Interview of Ron Matson by Allyson Barnes, Ventura County Camera Club
Allyson: I would like to know a little about your background.
Ron: I have been retired almost twenty years. During most of that time I have just played. I was active in expedition kayaking, backpacking, mountaineering, and other outdoor pursuits. I have been slowing down in recent years, although I still golf several times a week and otherwise spend a lot of time in the out-of-doors. We bought a house in Idaho a number of years ago, located in the high country near Yellowstone Park, primarily because of the fly fishing opportunities in the area. My wife and I spend four or five months of the year there where I spend my time fishing and hiking, and in the winter, cross-country skiing.
Allyson: How did you get interested in photography?
Ron: I developed skills while a teenager, primarily in the darkroom. Out of necessity I had to work my way through college and with my experience was able to get a job working the darkroom of a small portrait studio. It was a good job for a college student as I could make my own hours, as long as I got the work done. After several years I began shooting weddings on the weekends. When I graduated from college and began my professional career as an economist, one of the first things I did was to sell all my camera equipment as I vowed to never again take or print another photograph — I viewed my photography experience as a demanding, often stressful, and not enjoyable endeavor. I don’t attribute any of my current success to my early photo experience. I only recently took photography up again as an activity to take the place of some of my previous outdoor adventures I was backing off from.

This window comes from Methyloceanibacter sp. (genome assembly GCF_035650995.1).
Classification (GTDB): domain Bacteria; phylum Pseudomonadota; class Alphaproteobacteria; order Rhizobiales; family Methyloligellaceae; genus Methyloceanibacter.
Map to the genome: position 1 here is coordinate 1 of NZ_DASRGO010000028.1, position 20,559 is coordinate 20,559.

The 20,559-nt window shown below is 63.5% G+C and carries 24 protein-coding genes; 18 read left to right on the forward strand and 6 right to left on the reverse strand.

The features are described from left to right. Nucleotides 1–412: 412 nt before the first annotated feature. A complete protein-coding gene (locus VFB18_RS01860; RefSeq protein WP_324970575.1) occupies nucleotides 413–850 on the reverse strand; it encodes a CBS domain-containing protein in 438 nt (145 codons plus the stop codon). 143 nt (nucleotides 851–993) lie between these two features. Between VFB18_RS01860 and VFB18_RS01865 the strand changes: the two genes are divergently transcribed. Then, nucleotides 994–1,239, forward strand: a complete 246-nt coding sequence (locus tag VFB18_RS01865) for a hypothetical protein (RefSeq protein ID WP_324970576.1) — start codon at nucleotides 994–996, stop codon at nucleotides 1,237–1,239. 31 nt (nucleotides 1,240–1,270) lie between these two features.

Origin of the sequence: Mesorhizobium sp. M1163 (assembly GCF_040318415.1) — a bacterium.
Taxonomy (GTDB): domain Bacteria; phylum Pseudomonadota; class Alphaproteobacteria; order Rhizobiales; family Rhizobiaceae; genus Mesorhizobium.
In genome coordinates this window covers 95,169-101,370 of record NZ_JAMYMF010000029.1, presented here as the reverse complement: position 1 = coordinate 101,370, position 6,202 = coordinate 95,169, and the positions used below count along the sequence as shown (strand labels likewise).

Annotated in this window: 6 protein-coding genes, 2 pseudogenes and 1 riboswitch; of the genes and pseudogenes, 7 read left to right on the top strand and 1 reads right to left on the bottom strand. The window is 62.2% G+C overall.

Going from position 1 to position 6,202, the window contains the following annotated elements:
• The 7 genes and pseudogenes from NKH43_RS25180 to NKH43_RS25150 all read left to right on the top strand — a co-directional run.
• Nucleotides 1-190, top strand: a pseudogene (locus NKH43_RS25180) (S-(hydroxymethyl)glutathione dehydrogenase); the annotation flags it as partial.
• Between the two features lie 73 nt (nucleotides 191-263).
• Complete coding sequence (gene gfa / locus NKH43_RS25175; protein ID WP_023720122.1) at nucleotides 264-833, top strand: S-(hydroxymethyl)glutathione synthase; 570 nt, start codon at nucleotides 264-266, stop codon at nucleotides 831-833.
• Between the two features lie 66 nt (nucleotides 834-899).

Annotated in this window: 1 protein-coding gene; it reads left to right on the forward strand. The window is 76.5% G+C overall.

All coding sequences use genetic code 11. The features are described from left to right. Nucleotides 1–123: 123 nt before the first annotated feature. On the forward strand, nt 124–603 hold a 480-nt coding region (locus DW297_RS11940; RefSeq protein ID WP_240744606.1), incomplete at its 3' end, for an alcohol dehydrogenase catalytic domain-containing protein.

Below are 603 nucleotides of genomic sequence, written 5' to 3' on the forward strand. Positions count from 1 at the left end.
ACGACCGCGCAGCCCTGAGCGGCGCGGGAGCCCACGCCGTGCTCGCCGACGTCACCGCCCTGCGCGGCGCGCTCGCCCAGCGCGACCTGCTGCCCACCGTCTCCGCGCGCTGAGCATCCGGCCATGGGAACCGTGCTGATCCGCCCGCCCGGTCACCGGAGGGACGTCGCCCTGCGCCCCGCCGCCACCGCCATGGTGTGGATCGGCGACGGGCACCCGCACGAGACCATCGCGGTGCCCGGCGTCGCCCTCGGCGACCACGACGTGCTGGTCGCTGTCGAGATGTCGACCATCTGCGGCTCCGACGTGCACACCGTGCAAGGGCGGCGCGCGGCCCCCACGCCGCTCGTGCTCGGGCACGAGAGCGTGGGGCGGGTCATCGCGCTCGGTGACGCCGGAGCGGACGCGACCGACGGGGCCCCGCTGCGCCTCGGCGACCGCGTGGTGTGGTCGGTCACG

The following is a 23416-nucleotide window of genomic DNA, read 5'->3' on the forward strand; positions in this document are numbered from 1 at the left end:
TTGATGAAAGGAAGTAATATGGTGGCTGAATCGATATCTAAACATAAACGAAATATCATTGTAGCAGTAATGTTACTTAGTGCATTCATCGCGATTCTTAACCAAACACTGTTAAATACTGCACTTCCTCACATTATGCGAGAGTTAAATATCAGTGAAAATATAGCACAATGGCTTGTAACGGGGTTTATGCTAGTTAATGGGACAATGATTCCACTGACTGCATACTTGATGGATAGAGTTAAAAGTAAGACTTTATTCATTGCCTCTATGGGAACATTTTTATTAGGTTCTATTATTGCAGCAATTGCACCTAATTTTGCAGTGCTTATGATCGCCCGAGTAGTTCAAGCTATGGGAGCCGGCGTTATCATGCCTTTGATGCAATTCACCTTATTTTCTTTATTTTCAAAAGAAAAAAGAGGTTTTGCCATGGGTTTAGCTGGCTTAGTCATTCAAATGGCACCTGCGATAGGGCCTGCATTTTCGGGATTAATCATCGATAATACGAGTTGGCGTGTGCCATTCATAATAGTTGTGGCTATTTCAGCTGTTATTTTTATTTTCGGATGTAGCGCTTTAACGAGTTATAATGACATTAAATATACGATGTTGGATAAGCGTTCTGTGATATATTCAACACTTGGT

Allyson: Do you have any mentors or people you admire?
Ron: I spend time looking at photographs on the internet and at libraries and bookstores, although there is no one photographer I strive to pattern myself after. I have received greater inspiration from fine art painters. I am most influenced by the Renaissance painter Caravaggio and his treatment of the tonal areas of his paintings with what is called the chiaroscuro style of lighting. One can see much of his influence in my images, even though he painted portraits and I am doing my best work shooting old machines.